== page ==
Just a Bit Different: Vogue Sheds Past Image But Still Caters to High-End Vehicle Market - Tire Review Magazine

Just a Bit Different: Vogue Sheds Past Image But Still Caters to High-End Vehicle Market

Vogue Sheds Past Image But Still Caters to High-End Vehicle Market

In the early part of the last century, tire companies were started for a lot of different reasons, few of which had anything to do with tires themselves.

Vogue Tyre, founded in 1914, was a little different in that respect. Better known to most as “that Cadillac tire,” Vogues were the product of a desire to do something different. At a time when all tires were solid black, Vogue’s founders created what they claimed was the industry’s first whitewall, and they marketed it to a highly upscale audience.

Between 1919 and World War II, Vogue tires became synonymous with Hollywood’s hottest stars, and photos of actors and actresses with their Vogue-shod cars – Cadillacs, Dusenbergs and the like – were leveraged with limo services and other stars. In 1937, Vogue centralized all of its manufacturing with Kelly-Springfield, an exclusive relationship that continues today with Goodyear.

Later, the winged Vogue logo and the now familiar gold stripe were added, preserving Vogue’s unique look and fashion appeal. And, sales were made directly to high-end car dealers, not through traditional tire channels, ensuring fitments on the top-line cars of the day.

Today, the still family-operated Vogue continues to do things a little differently. The familiar gold stripe is still there on most models, and sales are still focused on pricey vehicles, but the days of being “that Cadillac tire” are passed.

Based in Mt. Pleasant, Ill., not far from its roots in Chicago, Vogue Tyre remains a small niche player, but has broadened its wings to embrace custom wheels (chrome, of course) and vehicle trim for such nameplates as Lincoln, Chrysler, General Motors, Cadillac and Nissan. Yes, Nissan. Tires represent just 40% of the company’s business today, says President Greg Hathcock, with wheels and performance products taking the lion’s share.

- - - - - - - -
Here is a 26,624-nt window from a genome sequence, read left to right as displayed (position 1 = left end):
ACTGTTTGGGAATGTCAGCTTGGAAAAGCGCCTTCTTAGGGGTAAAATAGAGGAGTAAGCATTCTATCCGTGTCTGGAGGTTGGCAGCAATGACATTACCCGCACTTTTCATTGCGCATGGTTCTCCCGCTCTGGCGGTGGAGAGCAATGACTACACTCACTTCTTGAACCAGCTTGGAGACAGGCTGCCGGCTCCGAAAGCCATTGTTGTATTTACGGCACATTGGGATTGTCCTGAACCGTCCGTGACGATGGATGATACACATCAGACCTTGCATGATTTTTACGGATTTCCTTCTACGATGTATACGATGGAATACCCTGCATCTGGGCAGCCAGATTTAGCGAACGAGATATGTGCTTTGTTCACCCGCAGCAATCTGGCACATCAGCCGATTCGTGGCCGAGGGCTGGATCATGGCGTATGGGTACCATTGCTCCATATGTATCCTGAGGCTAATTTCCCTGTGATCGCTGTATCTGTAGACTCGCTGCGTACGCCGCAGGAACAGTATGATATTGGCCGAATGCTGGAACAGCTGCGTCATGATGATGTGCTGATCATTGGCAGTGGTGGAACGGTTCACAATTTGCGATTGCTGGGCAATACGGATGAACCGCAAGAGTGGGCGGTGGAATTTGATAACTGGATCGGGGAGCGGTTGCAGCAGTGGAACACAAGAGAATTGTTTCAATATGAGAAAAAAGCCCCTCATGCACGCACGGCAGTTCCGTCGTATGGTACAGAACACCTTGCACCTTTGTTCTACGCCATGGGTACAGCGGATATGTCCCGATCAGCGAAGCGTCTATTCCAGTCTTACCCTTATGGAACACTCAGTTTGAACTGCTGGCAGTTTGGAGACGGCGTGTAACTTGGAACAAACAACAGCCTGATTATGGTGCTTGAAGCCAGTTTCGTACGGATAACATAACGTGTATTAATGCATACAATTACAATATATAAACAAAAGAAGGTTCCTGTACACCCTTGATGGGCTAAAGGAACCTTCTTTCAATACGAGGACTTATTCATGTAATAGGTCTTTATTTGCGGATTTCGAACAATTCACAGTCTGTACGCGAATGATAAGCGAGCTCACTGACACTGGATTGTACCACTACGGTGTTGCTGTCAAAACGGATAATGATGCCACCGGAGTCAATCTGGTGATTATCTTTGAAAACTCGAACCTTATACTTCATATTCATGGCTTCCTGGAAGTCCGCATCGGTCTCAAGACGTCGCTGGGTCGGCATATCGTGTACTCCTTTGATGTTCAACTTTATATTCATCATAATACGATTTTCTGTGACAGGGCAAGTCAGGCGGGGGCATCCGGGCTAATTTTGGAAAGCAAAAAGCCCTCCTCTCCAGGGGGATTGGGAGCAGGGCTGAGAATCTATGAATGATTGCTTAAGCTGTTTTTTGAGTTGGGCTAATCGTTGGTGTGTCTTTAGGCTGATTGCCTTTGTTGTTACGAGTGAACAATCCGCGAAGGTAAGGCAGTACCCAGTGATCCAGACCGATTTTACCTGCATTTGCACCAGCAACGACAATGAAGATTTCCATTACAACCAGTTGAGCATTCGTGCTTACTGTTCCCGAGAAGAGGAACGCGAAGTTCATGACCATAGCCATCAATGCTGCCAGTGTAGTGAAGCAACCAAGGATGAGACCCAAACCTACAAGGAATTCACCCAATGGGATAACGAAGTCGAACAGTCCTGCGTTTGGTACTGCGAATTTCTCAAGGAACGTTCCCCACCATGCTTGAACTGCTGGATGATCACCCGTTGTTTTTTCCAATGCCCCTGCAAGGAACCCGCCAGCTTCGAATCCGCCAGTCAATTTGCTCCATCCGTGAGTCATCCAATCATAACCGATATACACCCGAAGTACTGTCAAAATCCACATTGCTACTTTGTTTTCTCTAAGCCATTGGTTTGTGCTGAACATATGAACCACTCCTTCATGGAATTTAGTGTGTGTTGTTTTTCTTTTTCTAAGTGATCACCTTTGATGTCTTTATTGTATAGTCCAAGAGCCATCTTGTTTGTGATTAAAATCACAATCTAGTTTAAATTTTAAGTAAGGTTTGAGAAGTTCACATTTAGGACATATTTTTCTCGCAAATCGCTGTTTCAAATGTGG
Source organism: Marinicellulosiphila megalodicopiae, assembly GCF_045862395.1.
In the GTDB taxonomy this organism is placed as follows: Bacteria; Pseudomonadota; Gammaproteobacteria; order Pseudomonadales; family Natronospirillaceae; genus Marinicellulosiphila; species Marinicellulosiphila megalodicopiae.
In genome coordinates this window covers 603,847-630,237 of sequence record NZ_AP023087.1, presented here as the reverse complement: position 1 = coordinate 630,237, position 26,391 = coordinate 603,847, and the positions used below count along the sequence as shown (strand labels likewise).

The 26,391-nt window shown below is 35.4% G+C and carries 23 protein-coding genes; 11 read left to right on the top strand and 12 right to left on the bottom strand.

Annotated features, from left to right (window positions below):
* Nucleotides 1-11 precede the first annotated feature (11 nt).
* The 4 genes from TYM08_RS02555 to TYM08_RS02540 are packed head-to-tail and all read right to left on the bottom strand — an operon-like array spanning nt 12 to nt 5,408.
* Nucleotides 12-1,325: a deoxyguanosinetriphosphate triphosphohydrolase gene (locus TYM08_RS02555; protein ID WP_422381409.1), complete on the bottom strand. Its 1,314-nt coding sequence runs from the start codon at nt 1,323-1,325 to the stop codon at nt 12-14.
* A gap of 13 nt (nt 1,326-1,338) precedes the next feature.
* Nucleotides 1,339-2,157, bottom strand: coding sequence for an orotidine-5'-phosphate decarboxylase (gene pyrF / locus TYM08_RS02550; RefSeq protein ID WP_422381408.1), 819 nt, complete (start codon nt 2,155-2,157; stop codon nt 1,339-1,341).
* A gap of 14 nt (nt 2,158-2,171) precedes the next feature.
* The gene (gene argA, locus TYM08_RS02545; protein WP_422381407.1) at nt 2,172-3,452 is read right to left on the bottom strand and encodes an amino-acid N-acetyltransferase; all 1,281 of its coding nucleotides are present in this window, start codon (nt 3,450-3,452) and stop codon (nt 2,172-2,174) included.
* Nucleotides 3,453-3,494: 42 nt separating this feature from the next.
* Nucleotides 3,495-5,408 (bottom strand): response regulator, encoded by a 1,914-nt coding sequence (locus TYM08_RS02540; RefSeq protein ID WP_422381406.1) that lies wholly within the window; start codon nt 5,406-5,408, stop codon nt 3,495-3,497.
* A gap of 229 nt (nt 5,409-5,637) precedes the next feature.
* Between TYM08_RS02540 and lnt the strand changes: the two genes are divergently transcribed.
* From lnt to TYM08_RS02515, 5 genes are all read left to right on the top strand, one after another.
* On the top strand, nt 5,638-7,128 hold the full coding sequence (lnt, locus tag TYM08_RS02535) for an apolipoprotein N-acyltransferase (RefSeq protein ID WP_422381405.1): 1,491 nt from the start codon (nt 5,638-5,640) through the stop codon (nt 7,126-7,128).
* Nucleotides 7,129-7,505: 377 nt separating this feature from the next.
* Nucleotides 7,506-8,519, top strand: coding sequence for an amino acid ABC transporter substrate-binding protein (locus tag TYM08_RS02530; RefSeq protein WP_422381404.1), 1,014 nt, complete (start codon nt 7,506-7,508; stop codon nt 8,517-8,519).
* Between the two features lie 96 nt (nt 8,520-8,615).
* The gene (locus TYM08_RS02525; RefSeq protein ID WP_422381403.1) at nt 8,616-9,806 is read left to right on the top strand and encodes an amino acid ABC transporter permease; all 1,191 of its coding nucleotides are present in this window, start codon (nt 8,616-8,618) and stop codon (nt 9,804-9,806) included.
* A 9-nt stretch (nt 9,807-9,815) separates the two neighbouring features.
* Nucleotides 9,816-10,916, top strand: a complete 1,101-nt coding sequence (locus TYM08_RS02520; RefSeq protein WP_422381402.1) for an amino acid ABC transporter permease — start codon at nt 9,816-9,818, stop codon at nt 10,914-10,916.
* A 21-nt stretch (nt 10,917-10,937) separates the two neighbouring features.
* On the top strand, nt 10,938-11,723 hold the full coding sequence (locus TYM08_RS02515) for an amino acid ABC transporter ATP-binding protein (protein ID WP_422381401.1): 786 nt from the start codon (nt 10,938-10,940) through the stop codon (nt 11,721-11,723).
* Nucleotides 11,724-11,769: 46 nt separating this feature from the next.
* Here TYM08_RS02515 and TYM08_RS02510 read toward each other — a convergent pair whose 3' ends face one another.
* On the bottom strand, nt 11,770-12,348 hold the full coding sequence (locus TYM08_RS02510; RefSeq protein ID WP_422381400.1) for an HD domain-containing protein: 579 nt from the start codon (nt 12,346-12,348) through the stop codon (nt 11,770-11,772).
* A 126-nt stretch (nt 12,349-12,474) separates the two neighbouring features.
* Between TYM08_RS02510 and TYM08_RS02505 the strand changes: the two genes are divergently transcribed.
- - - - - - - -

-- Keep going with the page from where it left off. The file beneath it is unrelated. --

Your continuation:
And, while Vogue still works directly with car dealers – it has 30 of its own “custom centers” located within car dealer locations and has displays in dozens more – the private brand is reaching out more and more to traditional tire dealers and wholesalers.

“Our product is expensive, and it costs money to carry it,” responded Hathcock when asked why it hasn’t been so expansive in traditional channels vs. car dealers. Still, Vogue is looking for “select tire dealers” to represent its products to fill geographic areas.

The demographic remains tight – ranging from older luxury car owners to younger customers looking for a unique look for their rides – but the possibilities, says Hathcock when talking about some of the company’s newest tires, are great. Vogues are expensive, but it’s a price certain consumers are more than willing to pay.

New products have also been added to Vogue’s portfolio. The new CBR (Custom Built Radial) VIII line was launched with an H-rated 245/45R18 size featuring a single gold stripe and logo. The all-season touring line has a UTQG of 440AA and carries a 60,000-mile treadwear warranty.

Also new is the CBR IX, a 500AA UTQG all-season tire that features Vogue’s “puncture control pad.” Available in size 235/50R18 with white and gold sidewall stripes, the CBR IX is an extra-load tire with a 60,000-mile treadwear warranty.

Vogue’s new SUV and Light Truck Touring Tyres round out the new products. With a UTQG of 500AB, the line is M+S rated and features the puncture control pad. Three of its four sizes are extra-load – 275/45R20 (SL), 285/50R20 (XL), 305/50R20 (XL) and 305/40R22 (XL) – specifically for large fitments. Vogue offers two versions: one with its familiar white and gold sidewall stripe and another raised black letter version. The new line has a 40,000-mile treadwear warranty.

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